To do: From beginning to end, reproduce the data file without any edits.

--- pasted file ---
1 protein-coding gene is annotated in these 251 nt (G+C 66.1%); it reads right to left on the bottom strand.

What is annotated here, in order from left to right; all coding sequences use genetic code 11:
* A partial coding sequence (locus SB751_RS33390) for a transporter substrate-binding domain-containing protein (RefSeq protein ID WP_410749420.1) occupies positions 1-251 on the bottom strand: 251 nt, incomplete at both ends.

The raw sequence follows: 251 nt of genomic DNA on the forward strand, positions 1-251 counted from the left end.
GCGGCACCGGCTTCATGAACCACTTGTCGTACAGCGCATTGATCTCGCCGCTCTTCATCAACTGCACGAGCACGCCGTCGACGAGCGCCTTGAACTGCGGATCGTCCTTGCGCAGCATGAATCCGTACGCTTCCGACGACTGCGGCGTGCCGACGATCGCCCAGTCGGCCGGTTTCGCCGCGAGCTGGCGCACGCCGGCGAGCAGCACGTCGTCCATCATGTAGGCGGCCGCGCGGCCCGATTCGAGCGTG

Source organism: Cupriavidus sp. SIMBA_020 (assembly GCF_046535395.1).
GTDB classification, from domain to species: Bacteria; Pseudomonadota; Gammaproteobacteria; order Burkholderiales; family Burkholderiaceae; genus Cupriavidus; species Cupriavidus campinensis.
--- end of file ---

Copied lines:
1 protein-coding gene is annotated in these 251 nt (G+C 66.1%); it reads right to left on the bottom strand.

What is annotated here, in order from left to right; all coding sequences use genetic code 11:
* A partial coding sequence (locus SB751_RS33390) for a transporter substrate-binding domain-containing protein (RefSeq protein ID WP_410749420.1) occupies positions 1-251 on the bottom strand: 251 nt, incomplete at both ends.

The raw sequence follows: 251 nt of genomic DNA on the forward strand, positions 1-251 counted from the left end.
GCGGCACCGGCTTCATGAACCACTTGTCGTACAGCGCATTGATCTCGCCGCTCTTCATCAACTGCACGAGCACGCCGTCGACGAGCGCCTTGAACTGCGGATCGTCCTTGCGCAGCATGAATCCGTACGCTTCCGACGACTGCGGCGTGCCGACGATCGCCCAGTCGGCCGGTTTCGCCGCGAGCTGGCGCACGCCGGCGAGCAGCACGTCGTCCATCATGTAGGCGGCCGCGCGGCCCGATTCGAGCGTG

Source organism: Cupriavidus sp. SIMBA_020 (assembly GCF_046535395.1).
GTDB classification, from domain to species: Bacteria; Pseudomonadota; Gammaproteobacteria; order Burkholderiales; family Burkholderiaceae; genus Cupriavidus; species Cupriavidus campinensis.